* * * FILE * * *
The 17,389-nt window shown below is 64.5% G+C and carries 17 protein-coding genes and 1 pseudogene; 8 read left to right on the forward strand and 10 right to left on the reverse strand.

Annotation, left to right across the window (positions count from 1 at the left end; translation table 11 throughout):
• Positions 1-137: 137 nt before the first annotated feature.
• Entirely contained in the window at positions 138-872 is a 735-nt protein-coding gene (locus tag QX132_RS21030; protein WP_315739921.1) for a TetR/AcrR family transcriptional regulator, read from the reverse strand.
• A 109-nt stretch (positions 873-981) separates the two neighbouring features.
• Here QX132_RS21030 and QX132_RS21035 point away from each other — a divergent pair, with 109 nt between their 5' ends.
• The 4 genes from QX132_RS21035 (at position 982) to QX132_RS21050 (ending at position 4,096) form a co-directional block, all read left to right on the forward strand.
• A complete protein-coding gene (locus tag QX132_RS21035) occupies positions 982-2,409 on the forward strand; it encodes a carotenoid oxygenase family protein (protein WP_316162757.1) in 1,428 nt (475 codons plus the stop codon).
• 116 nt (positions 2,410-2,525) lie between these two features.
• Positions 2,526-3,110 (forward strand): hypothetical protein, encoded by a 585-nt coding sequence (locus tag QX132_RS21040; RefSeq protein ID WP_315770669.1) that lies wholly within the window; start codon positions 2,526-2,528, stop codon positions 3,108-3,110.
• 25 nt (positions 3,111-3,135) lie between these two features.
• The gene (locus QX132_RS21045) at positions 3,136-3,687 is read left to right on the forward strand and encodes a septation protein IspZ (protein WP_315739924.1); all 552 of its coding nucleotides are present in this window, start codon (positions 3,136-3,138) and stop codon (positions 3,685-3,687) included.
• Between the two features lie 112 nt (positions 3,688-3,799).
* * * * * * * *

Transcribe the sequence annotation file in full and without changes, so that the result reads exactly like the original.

The 17,389-nt window shown below is 64.5% G+C and carries 17 protein-coding genes and 1 pseudogene; 8 read left to right on the forward strand and 10 right to left on the reverse strand.

Annotation, left to right across the window (positions count from 1 at the left end; translation table 11 throughout):
• Positions 1-137: 137 nt before the first annotated feature.
• Entirely contained in the window at positions 138-872 is a 735-nt protein-coding gene (locus tag QX132_RS21030; protein WP_315739921.1) for a TetR/AcrR family transcriptional regulator, read from the reverse strand.
• A 109-nt stretch (positions 873-981) separates the two neighbouring features.
• Here QX132_RS21030 and QX132_RS21035 point away from each other — a divergent pair, with 109 nt between their 5' ends.
• The 4 genes from QX132_RS21035 (at position 982) to QX132_RS21050 (ending at position 4,096) form a co-directional block, all read left to right on the forward strand.
• A complete protein-coding gene (locus tag QX132_RS21035) occupies positions 982-2,409 on the forward strand; it encodes a carotenoid oxygenase family protein (protein WP_316162757.1) in 1,428 nt (475 codons plus the stop codon).
• 116 nt (positions 2,410-2,525) lie between these two features.
• Positions 2,526-3,110 (forward strand): hypothetical protein, encoded by a 585-nt coding sequence (locus tag QX132_RS21040; RefSeq protein ID WP_315770669.1) that lies wholly within the window; start codon positions 2,526-2,528, stop codon positions 3,108-3,110.
• 25 nt (positions 3,111-3,135) lie between these two features.
• The gene (locus QX132_RS21045) at positions 3,136-3,687 is read left to right on the forward strand and encodes a septation protein IspZ (protein WP_315739924.1); all 552 of its coding nucleotides are present in this window, start codon (positions 3,136-3,138) and stop codon (positions 3,685-3,687) included.
• Between the two features lie 112 nt (positions 3,688-3,799).